New parents spend a good portion of the time before their kids learn to speak trying to decipher their baby’s needs. It’s often a primary source of frustration. However, there is a simple thing your family can do to alleviate this stress: baby sign language.

Babies can learn a lot pretty quickly, and sign language seems to be one of the skills they can be fairly proficient in at a young age – around 8 months old. Signing, or symbolic gesturing, can help your baby communicate their needs much sooner than they’ll learn to voice them. Read on to learn about the why, when, and how to start teaching your kids baby sign language.

Benefits of Baby Sign Language

Teaching your baby a few simple signs can help your family in a multitude of ways. Among them is being able to communicate with your baby long before they begin speaking. Being able to communicate their needs sooner will cut down on stress for the entire family.

There are also emotional and cognitive benefits of using baby sign language. Emotionally, being able to communicate with your baby brings you closer. Studies have found that families that implement signing feel closer and more “tuned in” to each other, as well as reducing moments of distress for children and increased confidence in parenting skills. 

Meanwhile, your baby can reap the cognitive benefits of learning a new language! This includes early development of reasoning skills as well as a larger speaking and reading vocabulary. Research has also shown that babies exposed to signing are more likely to have an increased IQ, a +12 point average above their peers. 

How to Teach Your Baby Sign Language

If all those sound great, you might be wondering how to teach baby sign language to your kids. The principles are very much the same as learning any new language: Keep it fun, use repetition and encouragement, and regularly expand your vocabulary. 

First and foremost, make it fun! Practicing your signing together is a great way to bond with your baby. Making it fun is important to not only make it enjoyable for both of you, but having fun also helps your baby learn faster. Our young ones will follow the cues of their caregivers well into childhood. So, it’s up to you to set a playful tone when it comes to dedicated practice time. Additionally, if you notice your baby being fussy or distracted while practicing their signing, then we recommend putting practice on hold until they are in a better, more receptive mood, even if this means deviating from routine.

Repetition is key to learning any new skill. We suggest creating daily routines that involve signing to help form a strong connection between the signs and their meaning. Also, keep in mind you can sign before, during, and after an event to aid in repetition as well.  

Encouragement is a universal incentive to keep going and babies especially thrive off it. Remember that babies lack the fine motor skills to perfectly execute signs, so they’ll likely start with approximations of the correct sign. Be patient, as their mirroring of your signing can be delayed as they work to coordinate their movements – and always encourage effort, not perfect execution.

Expand your baby’s sign language vocabulary regularly, but allow their interest to dictate which signs are introduced. While we list a few of the most helpful signs below, teaching signs that are most relevant to your daily life and needs will help keep your conversations flowing. 

Basic Baby Sign Language to Teach Your Baby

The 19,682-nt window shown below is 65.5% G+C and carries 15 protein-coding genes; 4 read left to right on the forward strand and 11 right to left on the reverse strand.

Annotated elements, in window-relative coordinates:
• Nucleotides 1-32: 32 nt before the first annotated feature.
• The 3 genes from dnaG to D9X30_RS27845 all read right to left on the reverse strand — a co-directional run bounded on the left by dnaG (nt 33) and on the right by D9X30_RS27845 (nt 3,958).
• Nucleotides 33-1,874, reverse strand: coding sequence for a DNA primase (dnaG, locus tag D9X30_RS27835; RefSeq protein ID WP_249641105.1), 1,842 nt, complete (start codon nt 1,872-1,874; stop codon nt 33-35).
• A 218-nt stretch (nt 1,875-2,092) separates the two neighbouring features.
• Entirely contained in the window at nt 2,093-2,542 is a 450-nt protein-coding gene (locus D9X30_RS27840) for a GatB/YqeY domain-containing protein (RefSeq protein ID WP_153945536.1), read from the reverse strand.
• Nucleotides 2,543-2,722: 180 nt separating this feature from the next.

Below are some of the most basic signs that most families start with when teaching their baby sign language. However, we’ve also included some more advanced signs like Potty, Sleep, and Hurt because of how helpful they can be while your baby is still pre-verbal.

  • Mom: With your hand open, tap your thumb on your chin.
  • Dad: With your hand open, tap your thumb on your forehead
  • Milk: Open and close your fist like you’re milking a cow.
  • Eat: Put your thumb and fingers together like you’re holding a chip and tap your lips. Use this only with solid foods to avoid sign confusion.
  • More: Using the same hand shape as Eat above, but instead of tapping your lips, tap your hands at the point of your fingertips.
  • All Done: Twist both hands back and forth while your hands are open, going from showing your palms to the back of your hands. 
  • Yes: Shake your fist like it’s a head nodding yes. Mimic this by nodding your head as well.
  • No: Tap your index and middle finger against your thumb, like how you would make a puppet talk. Shake your head no as well.
  • Potty: Make your hand into a fist, with your thumb between your index and middle fingers. Then, shake your fist back and forth, similar to how you’d ring a bell.
  • Sleep: Hold your hand with your fingers spread over your forehead. Close your fingers as you move your hand down to your chin.
  • Hurt: Extend your index fingers and point them at each other. Twist each hand like you’re using a screwdriver, twisting each hand the opposite way from one another so they alternate directions. 

When to Start Teaching Your Baby Sign Language

All of this might sound wonderful to new parents. However, before you go and try teaching your newborn how to use baby sign language, you should know that the optimal time to start incorporating signs is between 6 and 9 months. This is just a few months before the typical time frame that babies begin to speak their first words. While you can start to implement baby sign language into your daily routine earlier, you likely won’t see much response until the 6-9 month mark.

From cutting down on stress to creating more opportunities to bond, teaching your baby sign language has benefits for the whole family. Use these baby sign language tips to add another skill to your baby’s list and open up the channels of communication even sooner!

Share This Story